As always in science, every answered question breeds new questions. Now that we understand that the Tree of Life and the Tree of Knowledge are metaphors for, respectively, the wave function and the collapse of the wave function (see my earlier post, “The Tree of Knowledge as a Metaphor for Superposition of States and Heisenberg’s Uncertainty Principle“), we are faced with more questions. Why did G‑d not want Adam and Eve to eat from the Tree of Knowledge? And what was so terrible about the forbidden fruit that eating it warranted capital punishment?
Let us recall that, according to our tradition, Adam and Eve were prohibited from eating from the Tree of Knowledge only for three hours. Adam and Eve were created on the sixth day—the Eve of the Sabbath (Erev Shabbat). With the arrival of sunset that brought the first Shabbat since creation, eating the forbidden fruit would have become permissible. This interesting detail holds the answers to our questions.
A key difference between Newtonian (classical) and quantum mechanics is that in Newtonian mechanics, the observer is passive and does not affect reality, whereas in quantum mechanics the observer, through the act of observation, collapses the wave function and fixes the reality in one out of many possible states. For this reason, in quantum mechanics, observers are called, in the words of John Archibald Wheeler, “participating observers.” As we said above, the Tree of Knowledge is a metaphor for the collapse of the wave function. Adam and Eve were allowed to passively observe the Tree of Knowledge and admire its goodly fruits, but they were not allowed to eat from it. The act of eating made them active participants, or “participating observers.”
By eating the forbidden fruit of the Tree of Knowledge, Adam and Eve collapsed the wave function and fixed the world in a single state—the inferior state.
As we recall from the narrative in Genesis of G‑d planting the Garden of Eden, He first planted the Tree of Life:
…the tree of life also in the midst of the garden, and the tree of the knowledge of good and evil. (Genesis 2:9)
As noted earlier, the Tree of Life is a metaphor for the wave function, which, until it is collapsed, represents the superposition of all possible states of reality. The story of creation talks about two states—the state of six days of creation and the state of the seventh day—Shabbat—when G‑d rested from His work. The six days represent the mundane, the unrectified and unredeemed spiritual state of the world, whereas the Shabbat represents the holy state when all worlds—physical and spiritual—attain elevation into an exalted state of perfection, where reality is redeemed and rectified. This is the state of messianic redemption. This is why messianic time is called in Hebrew “yom shekuloi Shabbat”—continuous Shabbat.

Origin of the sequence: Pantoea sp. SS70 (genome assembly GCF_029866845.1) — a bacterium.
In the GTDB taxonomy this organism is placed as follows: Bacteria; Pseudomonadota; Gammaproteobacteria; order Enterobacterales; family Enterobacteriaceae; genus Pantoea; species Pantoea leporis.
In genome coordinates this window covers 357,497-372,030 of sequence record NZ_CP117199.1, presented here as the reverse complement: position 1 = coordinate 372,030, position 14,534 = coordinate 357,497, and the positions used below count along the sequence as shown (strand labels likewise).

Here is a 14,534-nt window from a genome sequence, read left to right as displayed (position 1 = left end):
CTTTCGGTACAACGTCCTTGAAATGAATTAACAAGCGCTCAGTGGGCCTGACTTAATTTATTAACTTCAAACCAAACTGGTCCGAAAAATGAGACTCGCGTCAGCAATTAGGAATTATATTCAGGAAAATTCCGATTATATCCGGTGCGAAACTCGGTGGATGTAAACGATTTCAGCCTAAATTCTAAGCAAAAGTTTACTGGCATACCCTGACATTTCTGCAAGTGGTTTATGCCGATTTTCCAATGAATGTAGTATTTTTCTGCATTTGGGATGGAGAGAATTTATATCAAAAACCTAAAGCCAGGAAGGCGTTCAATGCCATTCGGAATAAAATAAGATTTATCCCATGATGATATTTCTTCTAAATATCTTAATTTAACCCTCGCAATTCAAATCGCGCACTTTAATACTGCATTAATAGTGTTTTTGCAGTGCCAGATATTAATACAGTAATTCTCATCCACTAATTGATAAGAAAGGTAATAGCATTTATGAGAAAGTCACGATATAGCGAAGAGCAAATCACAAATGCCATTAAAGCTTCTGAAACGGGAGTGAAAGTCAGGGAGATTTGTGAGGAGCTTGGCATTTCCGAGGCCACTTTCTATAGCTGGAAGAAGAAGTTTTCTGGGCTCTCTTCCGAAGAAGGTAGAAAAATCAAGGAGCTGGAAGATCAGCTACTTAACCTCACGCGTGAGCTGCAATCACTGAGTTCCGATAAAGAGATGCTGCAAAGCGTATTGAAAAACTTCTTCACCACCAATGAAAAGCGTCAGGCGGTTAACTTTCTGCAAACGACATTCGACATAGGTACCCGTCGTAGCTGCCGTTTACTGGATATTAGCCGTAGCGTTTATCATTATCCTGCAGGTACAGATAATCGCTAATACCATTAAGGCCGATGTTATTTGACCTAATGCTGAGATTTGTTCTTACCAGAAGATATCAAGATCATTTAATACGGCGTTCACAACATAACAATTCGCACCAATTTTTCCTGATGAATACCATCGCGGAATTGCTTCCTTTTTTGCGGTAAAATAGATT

The superposition of both states—the state of the mundane and the state of Shabbat—is represented by the Tree of Life. Reality was pregnant with both possibilities. It was up to Adam and Eve to decide what would be. Had they kept the only commandment given to them by G‑d—not to eat from the Tree of Knowledge, i.e., not to collapse the wave function until the commencement of Shabbat—they would have been able to eat from this tree on Shabbat or to sanctify the Shabbat by making kiddush (sanctification of Shabbat that is pronounced over wine) on the wine from the grapes of the Tree of Knowledge. Had they done so, they would have also collapsed the wave function (after all, this is what the Tree of Knowledge symbolized), and they would have fixed the world in its Shabbat state—the exalted state of messianic perfection. Adam would have been the Messiah (in Hebrew, Mashiach), as he was meant to be), and everyone would have lived happily thereafter. The world would have been the Garden of Eden—Paradise.
Unfortunately, that was not to be. The catastrophic consequence of eating the forbidden fruit prematurely fixed the world in its inferior, unrectified state and delayed messianic redemption for almost six thousand years—and counting.
This mistake of cosmic proportions thus warranted the severe punishment G‑d meted out to Adam and Eve. In fact, it wasn’t a punishment, but rather a direct and unavoidable consequence of their action—they could have lived, immortals in Paradise, but by fixing the world in its unrectified, mundane state, they lost the chance at immortality.
Therefore the Lord G‑d sent him forth from the garden of Eden, to till the ground from whence he was taken. (Genesis 3:23)
Although on the literal level the verse speaks of the expulsion of Adam and Eve from the Garden of Eden, in reality, by fixing the world in its inferior mundane state, they forfeited citizenship in Paradise. The place where Adam and Eve lived ceased to be Paradise. After all, Paradise was defined by the presence of Shechinah—the Divine presence. As explained in the discourse Bosi LeGani by Rabbi Yosef Yitzchak Schneerson (the Rebbe Rayatz—the sixth Rebbe of Chabad-Lubavitch), the Shechinah left the Garden of Eden after the primordial sin and flew to the first heaven (the first spiritual level above the physical level of the created universe). Without the Divine Presence, the Garden of Eden ceased to be the Paradise it was.
 Our five-year-old granddaughter, Sophy, upon hearing the story of the primordial sin and its ending with G‑d punishing Adam with mortality, innocently asked, “Don’t you think Hashem maybe overreacted?”
 The Pirush HaShach on the Torah (Kedoshim). See Likkutei Sichos, vol. 36, p. 75 (see footnote 56). See Ohr HaChaim, which notes that had Adam only waited three hours, he would have made kiddush on the wine from the Pri Eitz HaDa’at (this, of course, is based on the opinion that the forbidden fruit came from a grapevine). Chasam Sofer also writes that on Shabbat, the fruit of the Tree of Knowledge would have become permissible to Adam and Eve.